“There’s no turning back ... We will win. We are winning because ours is a revolution of mind and heart … ” Cesar Chavez
What happened when Mexicans and Filipinos joined together
From: 40th anniversary of Delano Grape Srrike two-day reunion in Delano, September 2005
My name is Andy Imutan and I am one of the original Filipino workers who went on strike in 1965. I am now only one of two living Filipino workers from that era as most of my brothers have passed away. The one thing that does remain is their legacy and their fight for a just cause.
The whole movement began in Coachella that same summer [of 1965]. That’s when a group of Filipino workers went on strike demanding that their wages be increased from $1.10 an hour as well as better living conditions. Finally, after 10 days of picketing we finally accomplished what we had set out to do-we increased our wages by 30¡Ë an hour. The victory was more grandiose, not so much for the wage increase but for its significance at defeating the growers. We knew then that we could accomplish a lot more.
As I look back, I don’t think we could have accomplished such victory in Coachella had it not been for the leadership of our brothers Ben Gines, Pete Manuel and Larry Itliong, who were all instrumental in that victory.
After a successful first strike we did it again, this time in Delano where wages were also starting out at $1.10 an hour. However, the struggle became a lot harder when Mexican workers started crossing our picketlines. There was no unity between the Mexicans and the Filipinos. The growers were very successful in dividing us and creating conflict between the two races. Although we tried to discourage and reason with the Mexicans that this was just hurting everyone, we weren’t able to convince them.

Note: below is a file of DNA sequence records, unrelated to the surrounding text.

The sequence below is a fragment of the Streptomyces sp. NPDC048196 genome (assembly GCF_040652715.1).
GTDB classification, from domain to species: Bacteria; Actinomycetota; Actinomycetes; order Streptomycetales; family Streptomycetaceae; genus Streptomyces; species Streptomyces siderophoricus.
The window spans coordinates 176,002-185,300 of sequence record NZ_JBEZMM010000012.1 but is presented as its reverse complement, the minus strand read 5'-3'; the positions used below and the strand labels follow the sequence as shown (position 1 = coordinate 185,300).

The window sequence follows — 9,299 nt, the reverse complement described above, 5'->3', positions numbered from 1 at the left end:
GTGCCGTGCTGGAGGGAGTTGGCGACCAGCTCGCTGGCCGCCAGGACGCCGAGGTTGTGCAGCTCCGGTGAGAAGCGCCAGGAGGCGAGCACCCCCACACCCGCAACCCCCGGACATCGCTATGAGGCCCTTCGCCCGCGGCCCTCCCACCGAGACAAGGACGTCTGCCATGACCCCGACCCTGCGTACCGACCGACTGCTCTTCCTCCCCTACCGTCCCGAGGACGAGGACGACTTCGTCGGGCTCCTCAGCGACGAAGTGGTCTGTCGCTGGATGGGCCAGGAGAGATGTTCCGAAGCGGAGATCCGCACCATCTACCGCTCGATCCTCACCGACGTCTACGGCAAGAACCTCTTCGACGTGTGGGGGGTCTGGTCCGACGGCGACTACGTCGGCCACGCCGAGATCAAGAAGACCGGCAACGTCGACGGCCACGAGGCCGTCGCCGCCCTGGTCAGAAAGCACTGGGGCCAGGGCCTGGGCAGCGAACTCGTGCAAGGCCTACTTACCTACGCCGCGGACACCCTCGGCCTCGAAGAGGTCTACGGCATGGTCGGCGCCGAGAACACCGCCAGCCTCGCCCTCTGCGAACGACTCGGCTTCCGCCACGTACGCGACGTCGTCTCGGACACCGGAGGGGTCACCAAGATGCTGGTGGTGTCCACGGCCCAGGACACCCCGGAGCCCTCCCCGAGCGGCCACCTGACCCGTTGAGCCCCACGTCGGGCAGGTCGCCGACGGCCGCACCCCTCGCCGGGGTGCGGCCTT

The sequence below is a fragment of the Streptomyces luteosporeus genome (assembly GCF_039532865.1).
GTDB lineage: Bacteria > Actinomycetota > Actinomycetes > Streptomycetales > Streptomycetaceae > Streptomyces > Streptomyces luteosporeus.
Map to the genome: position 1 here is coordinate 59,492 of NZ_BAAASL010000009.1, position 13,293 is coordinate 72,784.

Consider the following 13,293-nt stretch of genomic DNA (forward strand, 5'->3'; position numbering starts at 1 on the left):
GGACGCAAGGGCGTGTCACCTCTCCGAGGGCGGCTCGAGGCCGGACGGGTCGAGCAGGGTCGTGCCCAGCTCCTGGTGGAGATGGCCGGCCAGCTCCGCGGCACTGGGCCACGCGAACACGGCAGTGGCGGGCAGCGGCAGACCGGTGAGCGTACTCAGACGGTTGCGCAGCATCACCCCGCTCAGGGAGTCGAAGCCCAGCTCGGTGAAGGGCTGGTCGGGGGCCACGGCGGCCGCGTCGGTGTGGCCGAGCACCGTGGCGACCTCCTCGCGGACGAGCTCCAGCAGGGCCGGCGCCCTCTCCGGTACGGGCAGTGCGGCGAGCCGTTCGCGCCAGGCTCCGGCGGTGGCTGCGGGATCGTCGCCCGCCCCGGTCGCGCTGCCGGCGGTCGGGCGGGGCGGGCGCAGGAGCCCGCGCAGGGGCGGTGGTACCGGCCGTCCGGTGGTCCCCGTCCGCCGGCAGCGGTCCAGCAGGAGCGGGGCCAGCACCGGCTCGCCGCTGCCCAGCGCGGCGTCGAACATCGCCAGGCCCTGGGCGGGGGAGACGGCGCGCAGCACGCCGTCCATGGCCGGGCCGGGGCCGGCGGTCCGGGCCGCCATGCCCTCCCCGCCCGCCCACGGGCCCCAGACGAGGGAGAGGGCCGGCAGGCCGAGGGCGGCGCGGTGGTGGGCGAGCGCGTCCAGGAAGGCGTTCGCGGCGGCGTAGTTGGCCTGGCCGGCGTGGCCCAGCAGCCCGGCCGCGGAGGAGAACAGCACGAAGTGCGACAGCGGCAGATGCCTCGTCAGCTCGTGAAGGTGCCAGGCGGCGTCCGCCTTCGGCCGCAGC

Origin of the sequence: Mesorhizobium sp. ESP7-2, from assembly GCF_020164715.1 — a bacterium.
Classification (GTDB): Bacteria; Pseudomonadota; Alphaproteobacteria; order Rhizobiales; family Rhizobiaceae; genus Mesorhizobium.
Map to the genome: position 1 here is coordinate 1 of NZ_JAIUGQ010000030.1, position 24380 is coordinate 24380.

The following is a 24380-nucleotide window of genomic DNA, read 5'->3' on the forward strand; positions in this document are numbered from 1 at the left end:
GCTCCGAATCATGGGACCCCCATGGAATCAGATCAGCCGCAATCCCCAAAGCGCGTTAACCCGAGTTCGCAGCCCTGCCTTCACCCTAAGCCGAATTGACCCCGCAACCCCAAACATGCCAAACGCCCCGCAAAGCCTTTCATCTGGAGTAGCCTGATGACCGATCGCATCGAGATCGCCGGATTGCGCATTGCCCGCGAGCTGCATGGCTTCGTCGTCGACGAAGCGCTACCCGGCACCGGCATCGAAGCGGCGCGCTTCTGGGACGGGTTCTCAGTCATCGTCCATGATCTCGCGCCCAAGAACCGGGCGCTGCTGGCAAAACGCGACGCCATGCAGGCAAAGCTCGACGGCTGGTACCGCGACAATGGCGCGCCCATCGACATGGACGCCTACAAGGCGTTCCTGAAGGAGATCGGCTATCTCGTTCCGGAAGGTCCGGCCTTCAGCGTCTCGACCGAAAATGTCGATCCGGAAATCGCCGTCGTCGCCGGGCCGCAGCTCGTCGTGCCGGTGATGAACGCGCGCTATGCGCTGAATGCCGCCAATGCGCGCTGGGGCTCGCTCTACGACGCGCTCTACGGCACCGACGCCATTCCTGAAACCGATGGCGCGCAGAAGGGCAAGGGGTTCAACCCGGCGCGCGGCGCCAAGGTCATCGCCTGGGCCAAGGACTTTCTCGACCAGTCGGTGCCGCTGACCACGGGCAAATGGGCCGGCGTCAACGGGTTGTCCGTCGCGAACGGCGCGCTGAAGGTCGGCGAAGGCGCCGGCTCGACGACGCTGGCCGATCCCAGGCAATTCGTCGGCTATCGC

So Larry Itliong and I decided to take action by seeing Cesar Chavez, the leader of the National Farm Workers Association. We met to come up with a plan that would be beneficial for everyone, including the Mexican workers. However, Chavez said his organization wasn’t ready to go on a strike. It took several discussions and a lot of faith, but finally the Filipinos and Mexicans joined as one on September 16, to picket the Delano growers. On March 17, 1966 we set out on a march from Delano to Sacramento that initially only had 70 farm workers and volunteers. But by April 11, as we climbed the steps of the state Capitol, there were 10,000 supporters who had joined us in the cause.
A few months later our union, AWOC, and the NFWA joined as a single union. Out of this union the United Farm Workers was born. It was a very exciting time as we knew the potential when we joined together not as competitors but as true brothers joined in a very legitimate cause.